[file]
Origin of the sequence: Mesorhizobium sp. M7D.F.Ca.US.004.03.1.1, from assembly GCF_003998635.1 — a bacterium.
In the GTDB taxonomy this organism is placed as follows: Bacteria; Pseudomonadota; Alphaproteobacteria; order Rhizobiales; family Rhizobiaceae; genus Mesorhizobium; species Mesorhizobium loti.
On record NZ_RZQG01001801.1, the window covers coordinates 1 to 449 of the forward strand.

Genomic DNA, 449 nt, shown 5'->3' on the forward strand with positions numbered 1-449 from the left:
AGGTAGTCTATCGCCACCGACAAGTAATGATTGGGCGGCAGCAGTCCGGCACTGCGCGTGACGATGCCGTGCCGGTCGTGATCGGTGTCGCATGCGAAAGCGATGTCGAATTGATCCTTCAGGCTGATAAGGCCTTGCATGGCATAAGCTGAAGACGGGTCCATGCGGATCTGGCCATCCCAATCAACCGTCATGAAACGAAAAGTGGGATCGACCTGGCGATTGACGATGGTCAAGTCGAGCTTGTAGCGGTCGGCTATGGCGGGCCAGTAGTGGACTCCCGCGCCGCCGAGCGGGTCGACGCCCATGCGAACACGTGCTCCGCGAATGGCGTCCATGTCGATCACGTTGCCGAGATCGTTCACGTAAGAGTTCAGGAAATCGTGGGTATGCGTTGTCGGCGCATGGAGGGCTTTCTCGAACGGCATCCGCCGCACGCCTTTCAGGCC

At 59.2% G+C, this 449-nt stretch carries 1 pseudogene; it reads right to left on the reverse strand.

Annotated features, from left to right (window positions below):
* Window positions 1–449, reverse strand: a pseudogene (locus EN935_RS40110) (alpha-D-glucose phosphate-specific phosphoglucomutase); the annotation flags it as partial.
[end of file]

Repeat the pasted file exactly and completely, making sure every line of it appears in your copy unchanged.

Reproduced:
Origin of the sequence: Mesorhizobium sp. M7D.F.Ca.US.004.03.1.1, from assembly GCF_003998635.1 — a bacterium.
In the GTDB taxonomy this organism is placed as follows: Bacteria; Pseudomonadota; Alphaproteobacteria; order Rhizobiales; family Rhizobiaceae; genus Mesorhizobium; species Mesorhizobium loti.
On record NZ_RZQG01001801.1, the window covers coordinates 1 to 449 of the forward strand.

Genomic DNA, 449 nt, shown 5'->3' on the forward strand with positions numbered 1-449 from the left:
AGGTAGTCTATCGCCACCGACAAGTAATGATTGGGCGGCAGCAGTCCGGCACTGCGCGTGACGATGCCGTGCCGGTCGTGATCGGTGTCGCATGCGAAAGCGATGTCGAATTGATCCTTCAGGCTGATAAGGCCTTGCATGGCATAAGCTGAAGACGGGTCCATGCGGATCTGGCCATCCCAATCAACCGTCATGAAACGAAAAGTGGGATCGACCTGGCGATTGACGATGGTCAAGTCGAGCTTGTAGCGGTCGGCTATGGCGGGCCAGTAGTGGACTCCCGCGCCGCCGAGCGGGTCGACGCCCATGCGAACACGTGCTCCGCGAATGGCGTCCATGTCGATCACGTTGCCGAGATCGTTCACGTAAGAGTTCAGGAAATCGTGGGTATGCGTTGTCGGCGCATGGAGGGCTTTCTCGAACGGCATCCGCCGCACGCCTTTCAGGCC

At 59.2% G+C, this 449-nt stretch carries 1 pseudogene; it reads right to left on the reverse strand.

Annotated features, from left to right (window positions below):
* Window positions 1–449, reverse strand: a pseudogene (locus EN935_RS40110) (alpha-D-glucose phosphate-specific phosphoglucomutase); the annotation flags it as partial.